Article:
Faces of 1,000 years of Innovation 

1001 Inventions

Meet some of the leading lights of the Golden Age of science in Muslim civilisation in this exhibit, put together by 1001 Inventions curators, with help from actors and an artist.

Sutayta al-Mahamili

This tenth-century mathematician from Baghdad excelled in practical mathematics like arithmetic (hisab) and complex calculations. She was also an expert witness in courts.

Maryam al-Ijliya al-Astrulabiya

This skilled maker of astrolabes used for astronomy and time telling, lived in the 10th century in Aleppo, Syria.

Rufayda al-Aslamiya

She lived in the seventh century in Mecca, Saudi Arabia, and was considered the first nurse in Islam.

Labana al-Qurtubiya

This tenth-century mathematician from Cordoba, Al-Andalus, was known for her knowledge in solving complex geometry and algebra problems.

Fatima al-Fihriya

Nicknamed Um al-Banin or "the mother of children", this ninth-century patron of art and buildings from Fez (Fes), Morocco, founded Al-Qarawiyin mosque which was dedicated to learning. It later became one of the oldest university in the world.

Zaynab al-Shahda

This tenth-century calligrapher from Dinavar, present-day Iran, who lived in Baghdad, was renowned for her work in fiqh (Islamic law) and hadiths (traditions or sayings of the prophet).

She was appointed as teacher of Yaqut, the last Abbasid Caliph’s calligrapher.

Al-Shifaa bint Abdulla

Living in seventh-century Makkah, Al-Shifaa administered medical healing at her house. Her real name was Layla, but she was nicknamed Al-Shifaa meaning healing.

She was appointed Muhtasibah - health and safety executive for the city of Madina.

Ibn Battuta

Abu Abdullah Muhammad, known as Ibn Battuta, was a renowned 14th century traveler, explorer, and chronicler.

His accounts document his travels over almost 30 years, covering 73,000 miles.

Ibn al-Baytar

Abu Muhammad Dia' al-Din Abdullah ibn Ahmad was a physician, herbalist, pharmacist, and botanist who lived in 13th-century Málaga, Spain. He wrote a dictionary of over 3000 plants and their uses.

Muhammad al-Fatih

Known as Mehmed II or al-Fatih, Muhammad al -Fatih lived in the 15th century in Adrianople, Thrace, Turkey.

He was an Ottoman sultan who conquered and ruled from Constantinople (1451-1481) and constructed many lasting buildings, including the first Muslim cultural buildings in modern Istanbul.

Ibn Khaldun

Abd al-Rahman ibn Mohammad lived in Tunis, Tunisia in the 14th and early 15th centuries.

He was a sociologist, historian, philosopher, and economist. In his famous Al-Muqaddimah or Introduction, Ibn Khaldun traced the rise and fall of human societies.

Ibn al-Haytham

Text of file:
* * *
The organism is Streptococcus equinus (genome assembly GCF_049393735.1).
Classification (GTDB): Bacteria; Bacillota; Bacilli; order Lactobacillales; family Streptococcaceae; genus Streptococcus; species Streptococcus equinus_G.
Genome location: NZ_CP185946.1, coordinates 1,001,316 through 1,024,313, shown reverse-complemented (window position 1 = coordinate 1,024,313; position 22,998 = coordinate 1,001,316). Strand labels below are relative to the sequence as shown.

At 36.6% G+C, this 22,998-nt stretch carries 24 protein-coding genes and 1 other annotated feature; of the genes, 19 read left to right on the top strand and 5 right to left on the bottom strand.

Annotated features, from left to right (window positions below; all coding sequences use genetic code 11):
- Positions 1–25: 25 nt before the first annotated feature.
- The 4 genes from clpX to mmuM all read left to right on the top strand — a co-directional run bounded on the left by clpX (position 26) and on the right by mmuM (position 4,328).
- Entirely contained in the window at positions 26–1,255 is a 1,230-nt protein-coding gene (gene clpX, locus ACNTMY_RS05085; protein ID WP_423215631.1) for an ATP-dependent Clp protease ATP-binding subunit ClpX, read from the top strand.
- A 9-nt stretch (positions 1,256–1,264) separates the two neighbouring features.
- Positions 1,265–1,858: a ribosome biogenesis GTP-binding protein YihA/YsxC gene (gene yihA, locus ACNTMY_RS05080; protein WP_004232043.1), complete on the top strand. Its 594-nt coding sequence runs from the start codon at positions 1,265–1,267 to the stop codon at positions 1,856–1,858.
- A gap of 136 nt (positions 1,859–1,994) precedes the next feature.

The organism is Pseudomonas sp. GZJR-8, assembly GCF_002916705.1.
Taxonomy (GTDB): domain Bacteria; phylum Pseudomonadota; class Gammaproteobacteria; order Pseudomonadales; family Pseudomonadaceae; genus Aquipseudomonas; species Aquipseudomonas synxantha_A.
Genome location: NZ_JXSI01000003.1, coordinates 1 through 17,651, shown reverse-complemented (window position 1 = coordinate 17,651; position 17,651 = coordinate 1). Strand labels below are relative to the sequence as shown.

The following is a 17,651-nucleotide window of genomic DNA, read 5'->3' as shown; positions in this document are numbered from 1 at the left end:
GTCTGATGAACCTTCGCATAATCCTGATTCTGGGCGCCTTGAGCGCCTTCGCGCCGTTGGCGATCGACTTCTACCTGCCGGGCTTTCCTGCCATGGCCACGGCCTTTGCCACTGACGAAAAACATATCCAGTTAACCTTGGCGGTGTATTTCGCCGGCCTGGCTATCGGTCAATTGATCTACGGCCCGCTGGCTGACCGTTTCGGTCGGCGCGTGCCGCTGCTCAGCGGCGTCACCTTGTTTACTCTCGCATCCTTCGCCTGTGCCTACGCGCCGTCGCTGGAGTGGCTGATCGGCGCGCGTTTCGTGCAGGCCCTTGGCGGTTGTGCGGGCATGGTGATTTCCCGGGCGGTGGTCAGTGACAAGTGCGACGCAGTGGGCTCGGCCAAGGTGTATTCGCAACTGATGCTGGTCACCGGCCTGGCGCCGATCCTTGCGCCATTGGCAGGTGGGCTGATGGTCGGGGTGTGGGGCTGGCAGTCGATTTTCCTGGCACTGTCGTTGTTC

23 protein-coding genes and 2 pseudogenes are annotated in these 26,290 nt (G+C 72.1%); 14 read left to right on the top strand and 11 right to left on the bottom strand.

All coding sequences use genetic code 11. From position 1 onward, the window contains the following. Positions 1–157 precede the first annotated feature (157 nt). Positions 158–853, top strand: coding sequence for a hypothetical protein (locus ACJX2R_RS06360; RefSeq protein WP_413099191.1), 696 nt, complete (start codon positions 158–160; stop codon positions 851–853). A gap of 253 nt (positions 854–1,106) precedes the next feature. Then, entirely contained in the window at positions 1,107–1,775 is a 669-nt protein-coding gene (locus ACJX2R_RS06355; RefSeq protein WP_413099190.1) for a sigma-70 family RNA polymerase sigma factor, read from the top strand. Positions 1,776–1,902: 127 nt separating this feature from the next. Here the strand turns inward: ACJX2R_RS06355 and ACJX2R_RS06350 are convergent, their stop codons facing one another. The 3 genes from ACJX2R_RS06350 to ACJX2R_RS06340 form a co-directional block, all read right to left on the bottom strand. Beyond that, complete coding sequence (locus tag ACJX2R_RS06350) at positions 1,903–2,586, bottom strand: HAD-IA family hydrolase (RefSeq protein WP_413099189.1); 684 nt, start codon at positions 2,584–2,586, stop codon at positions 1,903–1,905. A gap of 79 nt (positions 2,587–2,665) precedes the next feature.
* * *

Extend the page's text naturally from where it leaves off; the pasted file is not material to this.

Al-Hasan Ibn al-Haytham, also known by his Latinised name Alhazen, is an 11th century polymath who was born in Basra, Iraq.

He was a physicist and mathematician who made important contributions to the understanding of vision, optics and light.


Abul Rayhan al-Biruni was born in Khwarizm in 973 and died in Gazna in 1050.

He was a mathematician, geographer, pharmacist, physicist, and earth sciences scholar. He calculated the Earth’s circumference by using a highly complex geodesic equation.

Ibn al-Shatir al-Dimashqi

This famous fourteenth-century astronomer lived in Damascus, Syria. He invented a time-keeping device that was placed in the Great Umayyad Mosque in the city. He is also credited with measuring the inclination of the zodiac.


Abu Ishaq Ibrahim ibn Yahya, also known as Arzachel and Al-Zarqali, lived in 11th-century Toledo, Spain.

He was an astronomer who compiled the Toledo Tables of astronomical and astrological data. He invented a universal astrolabe known as Saphea Arzachelis, which worked anywhere.


Abul Qasim Al-Zahrawi, also known by his Latinised name Abulcasis, is a 10th century physician and surgeon from Córdoba, Spain.

He listed over two hundred surgical instruments in his famous medical encyclopaedia Al-Tasrif.


Abu Yusuf Yaqub ibn Ishaq al-Sabbah from Kufa, Iraq was a cryptanalyst, mathematician, astronomer, physician, and geographer who lived in the 9th century.


Hailing from Diyarbakir in southern Turkey, Al-Jazari was fascinated by every kind of mechanism and designed machines and clocks in his The Book of Knowledge of Ingenious Mechanical Devices, completed in 1206.

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Created by 1001 Inventions
Producers: Ahmed Salim, Shaza Shannan

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